Yeyo the miracle child: the Brightest rap star on the rise

Friday January 14 2022
Yeyo pic

Yeyo the miracle child performing in Dar es Salaam last weekend PHOTO | COURTESY

By Lilian Ndilwa

Sometimes, it takes a leap of faith in oneself to have a dream career as you achieve your goals. For rapper Leslie Carl Leslie - who is famously known as ‘Yeyo the Miracle Child’ - his music journey unfolded right after he believed in his abilities to write and produce music when he was only a secondary school student.

At first, he would criticise other people’s works of art, and thought of what to do to improve them.

Despite the fact that Yeyo first did this as a hobby, he wanted to truly understand the whole process of music-making from the initial stages of writing to rapping. And, he wanted to compose his own songs.

“At 16 years of age, listening to different rappers like Lil Wayne made me question what could have been done better to improve the quality of their work.

As time sped by, I was intrigued to take part and actually see the music-making processes through, from when the song is being written to the when you have the complete product. For one to consider oneself an accomplished artiste, one must indulge in different creativity processes, and understand how it all works out,” explains Yeyo.

After Yeyo composed his first song ‘Omen’, he started to perform it at talent shows in front of his fellow students at the Academic International Secondary School in Dar es Salaam. School performances played a part in making Yeyo the seasoned rapper that he is today.


“I was happy I got the chance to perform in front of the whole school - and, when my teachers and fellow students heartily applauded, I felt they were only doing it as a special favour to me because they knew me. So I wanted a different audience outside of the school confinement to see and hear me rap - and react accordingly to the way I performed,” Yeyo recalls.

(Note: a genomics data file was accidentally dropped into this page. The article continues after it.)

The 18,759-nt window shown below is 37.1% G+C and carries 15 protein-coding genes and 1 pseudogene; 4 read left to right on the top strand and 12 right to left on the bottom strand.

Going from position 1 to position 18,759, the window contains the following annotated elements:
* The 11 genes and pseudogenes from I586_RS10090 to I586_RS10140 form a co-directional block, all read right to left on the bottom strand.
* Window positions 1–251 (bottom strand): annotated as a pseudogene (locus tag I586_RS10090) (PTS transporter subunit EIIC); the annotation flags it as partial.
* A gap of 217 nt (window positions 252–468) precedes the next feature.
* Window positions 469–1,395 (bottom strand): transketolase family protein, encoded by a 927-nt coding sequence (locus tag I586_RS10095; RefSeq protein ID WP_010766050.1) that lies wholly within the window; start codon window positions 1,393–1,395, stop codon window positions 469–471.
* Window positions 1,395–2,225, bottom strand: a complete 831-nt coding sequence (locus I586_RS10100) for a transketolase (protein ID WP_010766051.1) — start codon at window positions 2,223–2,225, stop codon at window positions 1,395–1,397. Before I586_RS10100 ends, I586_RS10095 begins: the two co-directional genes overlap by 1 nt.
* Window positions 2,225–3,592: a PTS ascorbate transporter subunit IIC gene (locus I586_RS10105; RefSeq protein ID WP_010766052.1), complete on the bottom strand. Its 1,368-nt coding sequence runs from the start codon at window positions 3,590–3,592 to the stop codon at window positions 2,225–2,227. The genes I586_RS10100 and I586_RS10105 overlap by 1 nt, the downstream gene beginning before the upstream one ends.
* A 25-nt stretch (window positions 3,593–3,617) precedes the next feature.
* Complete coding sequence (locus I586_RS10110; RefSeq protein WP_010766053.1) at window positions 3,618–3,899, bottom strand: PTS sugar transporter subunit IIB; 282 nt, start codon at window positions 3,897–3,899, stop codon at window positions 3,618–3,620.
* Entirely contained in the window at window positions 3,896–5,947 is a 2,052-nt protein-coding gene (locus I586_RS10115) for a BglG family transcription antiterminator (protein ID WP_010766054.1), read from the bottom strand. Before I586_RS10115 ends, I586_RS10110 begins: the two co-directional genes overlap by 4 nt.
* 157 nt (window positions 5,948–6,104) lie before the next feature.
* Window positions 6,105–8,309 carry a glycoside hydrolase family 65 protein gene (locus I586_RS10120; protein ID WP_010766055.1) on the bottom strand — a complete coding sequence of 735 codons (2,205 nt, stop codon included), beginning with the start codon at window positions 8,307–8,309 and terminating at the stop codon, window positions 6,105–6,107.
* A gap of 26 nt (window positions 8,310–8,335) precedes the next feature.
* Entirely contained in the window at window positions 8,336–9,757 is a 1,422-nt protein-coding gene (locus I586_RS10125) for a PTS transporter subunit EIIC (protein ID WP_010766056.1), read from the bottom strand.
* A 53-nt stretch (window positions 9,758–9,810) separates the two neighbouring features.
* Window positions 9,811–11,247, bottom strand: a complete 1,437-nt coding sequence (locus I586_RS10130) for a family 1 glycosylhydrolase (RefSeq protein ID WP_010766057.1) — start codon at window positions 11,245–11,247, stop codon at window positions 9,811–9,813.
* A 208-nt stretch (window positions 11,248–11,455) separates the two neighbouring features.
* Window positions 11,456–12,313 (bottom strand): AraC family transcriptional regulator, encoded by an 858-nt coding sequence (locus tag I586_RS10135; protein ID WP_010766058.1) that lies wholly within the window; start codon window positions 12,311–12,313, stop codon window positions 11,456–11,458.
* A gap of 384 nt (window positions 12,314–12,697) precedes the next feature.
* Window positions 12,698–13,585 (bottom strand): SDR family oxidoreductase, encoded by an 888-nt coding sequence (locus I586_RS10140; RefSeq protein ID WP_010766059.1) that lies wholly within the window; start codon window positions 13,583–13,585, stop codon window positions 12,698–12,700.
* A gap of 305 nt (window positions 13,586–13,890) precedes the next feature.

On March 27, 2016, he took part in a rap show titled ‘Alternative Nights’ around Masaki streets in the city’s suburbs where he displayed his talent - and the crowds cheered on him on a way that made him start to trust in his own rapping skills as the days passed on.

Dressed in a denim long sleeves, Yeyo performed ‘Omen’ live in front of a live audience that cheered as he dropped bars and rhythms during the one-minute-and-forty-seconds event.

Years went by as Yeyo kept “skilling-up” his talent. In February 2019, he released his very first solo album titled ‘Holy VI’ (Holy Six) containing six songs, including ‘Mood,’ ‘Omen,’ ‘Let Go,’ ‘Halle’ and ‘Believe.’

“I was more than grateful when my album caught the attention of Mr Eazi, thereby leading me to become a Tanzanian representative on Empawa, a project that is devoted to uplifting upcoming African artistes. That project earned me my first music video for ‘Mood’, one of the songs in ‘Holy Mix’,” he bubbles with confidence.

Throughout his career, Yeyo explains that he has mentally noted multiple things that keep defining him as an artiste since he began his music career.